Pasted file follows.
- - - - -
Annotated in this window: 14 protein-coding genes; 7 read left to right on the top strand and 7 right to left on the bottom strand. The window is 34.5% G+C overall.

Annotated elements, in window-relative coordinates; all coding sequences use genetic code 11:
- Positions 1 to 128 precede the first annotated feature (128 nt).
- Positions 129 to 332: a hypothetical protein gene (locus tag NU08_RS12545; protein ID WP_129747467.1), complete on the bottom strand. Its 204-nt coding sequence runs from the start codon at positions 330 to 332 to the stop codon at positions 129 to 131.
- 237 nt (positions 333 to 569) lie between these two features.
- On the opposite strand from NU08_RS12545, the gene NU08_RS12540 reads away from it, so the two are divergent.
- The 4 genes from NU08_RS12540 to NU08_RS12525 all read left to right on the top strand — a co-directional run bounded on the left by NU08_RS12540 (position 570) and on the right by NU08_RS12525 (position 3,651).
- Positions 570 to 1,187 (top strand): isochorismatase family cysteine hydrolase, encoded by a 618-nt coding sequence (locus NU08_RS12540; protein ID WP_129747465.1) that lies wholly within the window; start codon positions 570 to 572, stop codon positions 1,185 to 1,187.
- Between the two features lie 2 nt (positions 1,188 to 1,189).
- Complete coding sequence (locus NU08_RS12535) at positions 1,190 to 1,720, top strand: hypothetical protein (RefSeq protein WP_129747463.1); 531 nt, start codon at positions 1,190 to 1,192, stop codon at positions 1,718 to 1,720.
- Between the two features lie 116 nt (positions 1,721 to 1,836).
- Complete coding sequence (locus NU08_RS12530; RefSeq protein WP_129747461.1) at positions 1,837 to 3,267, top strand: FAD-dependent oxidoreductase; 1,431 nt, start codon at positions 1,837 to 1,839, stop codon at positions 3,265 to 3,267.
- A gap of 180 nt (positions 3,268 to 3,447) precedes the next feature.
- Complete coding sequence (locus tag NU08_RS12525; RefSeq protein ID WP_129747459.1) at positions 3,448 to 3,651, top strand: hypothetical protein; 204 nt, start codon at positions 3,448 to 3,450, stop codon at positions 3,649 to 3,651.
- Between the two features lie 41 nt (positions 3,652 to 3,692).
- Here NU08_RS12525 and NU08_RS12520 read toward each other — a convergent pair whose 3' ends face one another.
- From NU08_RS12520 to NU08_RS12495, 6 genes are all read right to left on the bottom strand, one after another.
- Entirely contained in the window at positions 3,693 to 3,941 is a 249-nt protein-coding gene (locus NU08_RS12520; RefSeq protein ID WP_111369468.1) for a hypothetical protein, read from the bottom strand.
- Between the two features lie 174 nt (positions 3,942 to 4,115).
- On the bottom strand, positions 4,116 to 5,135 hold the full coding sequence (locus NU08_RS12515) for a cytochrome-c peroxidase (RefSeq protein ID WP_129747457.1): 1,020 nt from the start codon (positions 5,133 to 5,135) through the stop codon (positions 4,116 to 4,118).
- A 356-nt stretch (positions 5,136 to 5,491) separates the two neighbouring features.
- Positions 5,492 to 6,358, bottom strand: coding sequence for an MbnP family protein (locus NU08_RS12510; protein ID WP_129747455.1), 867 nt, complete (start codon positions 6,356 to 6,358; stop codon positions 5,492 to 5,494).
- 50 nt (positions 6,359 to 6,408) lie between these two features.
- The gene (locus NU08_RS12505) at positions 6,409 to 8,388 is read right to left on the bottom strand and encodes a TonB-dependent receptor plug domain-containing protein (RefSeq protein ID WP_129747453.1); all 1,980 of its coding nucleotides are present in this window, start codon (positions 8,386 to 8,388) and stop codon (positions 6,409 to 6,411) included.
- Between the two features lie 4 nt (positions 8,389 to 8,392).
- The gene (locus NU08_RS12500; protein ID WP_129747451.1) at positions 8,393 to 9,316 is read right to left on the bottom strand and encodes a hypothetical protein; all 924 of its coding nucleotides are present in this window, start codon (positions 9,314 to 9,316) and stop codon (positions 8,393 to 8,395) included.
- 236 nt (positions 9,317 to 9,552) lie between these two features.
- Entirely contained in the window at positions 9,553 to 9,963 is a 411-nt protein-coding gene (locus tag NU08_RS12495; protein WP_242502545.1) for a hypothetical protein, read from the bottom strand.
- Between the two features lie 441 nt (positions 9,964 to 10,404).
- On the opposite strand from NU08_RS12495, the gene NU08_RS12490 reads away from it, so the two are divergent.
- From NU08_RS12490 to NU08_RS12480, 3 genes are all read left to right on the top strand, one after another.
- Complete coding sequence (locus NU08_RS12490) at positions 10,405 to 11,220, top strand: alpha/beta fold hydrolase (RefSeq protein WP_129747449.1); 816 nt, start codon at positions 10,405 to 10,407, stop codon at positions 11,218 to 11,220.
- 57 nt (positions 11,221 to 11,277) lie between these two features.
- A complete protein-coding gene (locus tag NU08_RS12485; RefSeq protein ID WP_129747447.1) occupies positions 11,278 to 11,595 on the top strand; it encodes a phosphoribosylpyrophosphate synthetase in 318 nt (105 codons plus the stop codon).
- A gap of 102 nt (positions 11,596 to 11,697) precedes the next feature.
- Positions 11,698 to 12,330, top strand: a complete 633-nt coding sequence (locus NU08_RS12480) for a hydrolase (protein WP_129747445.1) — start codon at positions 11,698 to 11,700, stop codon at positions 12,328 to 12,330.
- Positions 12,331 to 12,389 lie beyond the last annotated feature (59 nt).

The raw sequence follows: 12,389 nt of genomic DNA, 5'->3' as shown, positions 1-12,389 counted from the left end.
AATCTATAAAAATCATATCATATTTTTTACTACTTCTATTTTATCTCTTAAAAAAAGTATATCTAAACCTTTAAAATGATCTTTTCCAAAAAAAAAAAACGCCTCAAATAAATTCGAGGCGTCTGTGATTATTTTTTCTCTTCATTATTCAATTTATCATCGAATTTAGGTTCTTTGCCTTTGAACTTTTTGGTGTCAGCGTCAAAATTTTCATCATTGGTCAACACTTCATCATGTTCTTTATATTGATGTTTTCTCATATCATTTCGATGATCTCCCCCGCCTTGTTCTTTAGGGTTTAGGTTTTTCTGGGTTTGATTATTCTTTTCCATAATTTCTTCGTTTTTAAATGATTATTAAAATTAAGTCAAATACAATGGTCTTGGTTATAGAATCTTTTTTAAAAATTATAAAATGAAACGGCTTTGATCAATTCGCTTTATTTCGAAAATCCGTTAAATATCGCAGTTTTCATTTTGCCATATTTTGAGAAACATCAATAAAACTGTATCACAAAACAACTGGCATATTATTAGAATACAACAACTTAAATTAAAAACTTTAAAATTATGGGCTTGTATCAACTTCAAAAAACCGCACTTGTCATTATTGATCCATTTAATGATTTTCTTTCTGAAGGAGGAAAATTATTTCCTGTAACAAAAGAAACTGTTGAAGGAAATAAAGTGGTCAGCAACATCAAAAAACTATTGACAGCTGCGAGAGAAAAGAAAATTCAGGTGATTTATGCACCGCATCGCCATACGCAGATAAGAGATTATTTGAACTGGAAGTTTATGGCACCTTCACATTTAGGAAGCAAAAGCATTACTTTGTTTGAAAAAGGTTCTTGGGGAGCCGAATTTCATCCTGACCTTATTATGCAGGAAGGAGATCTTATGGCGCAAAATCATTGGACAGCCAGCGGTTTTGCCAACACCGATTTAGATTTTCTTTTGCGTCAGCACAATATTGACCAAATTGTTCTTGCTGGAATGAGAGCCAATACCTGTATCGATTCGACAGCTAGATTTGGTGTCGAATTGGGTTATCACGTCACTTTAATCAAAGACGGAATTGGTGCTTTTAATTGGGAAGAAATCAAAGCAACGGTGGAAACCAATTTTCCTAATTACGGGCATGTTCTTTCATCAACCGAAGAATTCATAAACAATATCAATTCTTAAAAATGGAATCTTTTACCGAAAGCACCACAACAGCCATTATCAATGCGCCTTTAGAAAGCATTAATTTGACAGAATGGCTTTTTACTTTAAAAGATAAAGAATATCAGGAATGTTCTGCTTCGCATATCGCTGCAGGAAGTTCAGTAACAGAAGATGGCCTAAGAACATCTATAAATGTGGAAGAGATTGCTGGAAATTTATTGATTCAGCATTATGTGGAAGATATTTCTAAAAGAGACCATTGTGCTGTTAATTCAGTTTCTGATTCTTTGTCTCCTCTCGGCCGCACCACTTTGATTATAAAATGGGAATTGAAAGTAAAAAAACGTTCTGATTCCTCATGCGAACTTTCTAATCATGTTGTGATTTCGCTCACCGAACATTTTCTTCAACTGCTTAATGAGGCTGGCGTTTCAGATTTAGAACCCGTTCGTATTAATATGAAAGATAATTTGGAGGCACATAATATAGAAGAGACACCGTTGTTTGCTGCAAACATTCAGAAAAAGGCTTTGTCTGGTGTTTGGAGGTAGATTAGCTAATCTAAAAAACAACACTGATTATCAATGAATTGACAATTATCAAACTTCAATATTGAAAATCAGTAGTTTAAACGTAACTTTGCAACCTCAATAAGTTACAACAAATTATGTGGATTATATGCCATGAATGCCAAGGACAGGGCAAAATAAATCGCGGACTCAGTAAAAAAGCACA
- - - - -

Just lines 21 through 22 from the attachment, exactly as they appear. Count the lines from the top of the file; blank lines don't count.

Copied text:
- A 356-nt stretch (positions 5,136 to 5,491) separates the two neighbouring features.
- Positions 5,492 to 6,358, bottom strand: coding sequence for an MbnP family protein (locus NU08_RS12510; protein ID WP_129747455.1), 867 nt, complete (start codon positions 6,356 to 6,358; stop codon positions 5,492 to 5,494).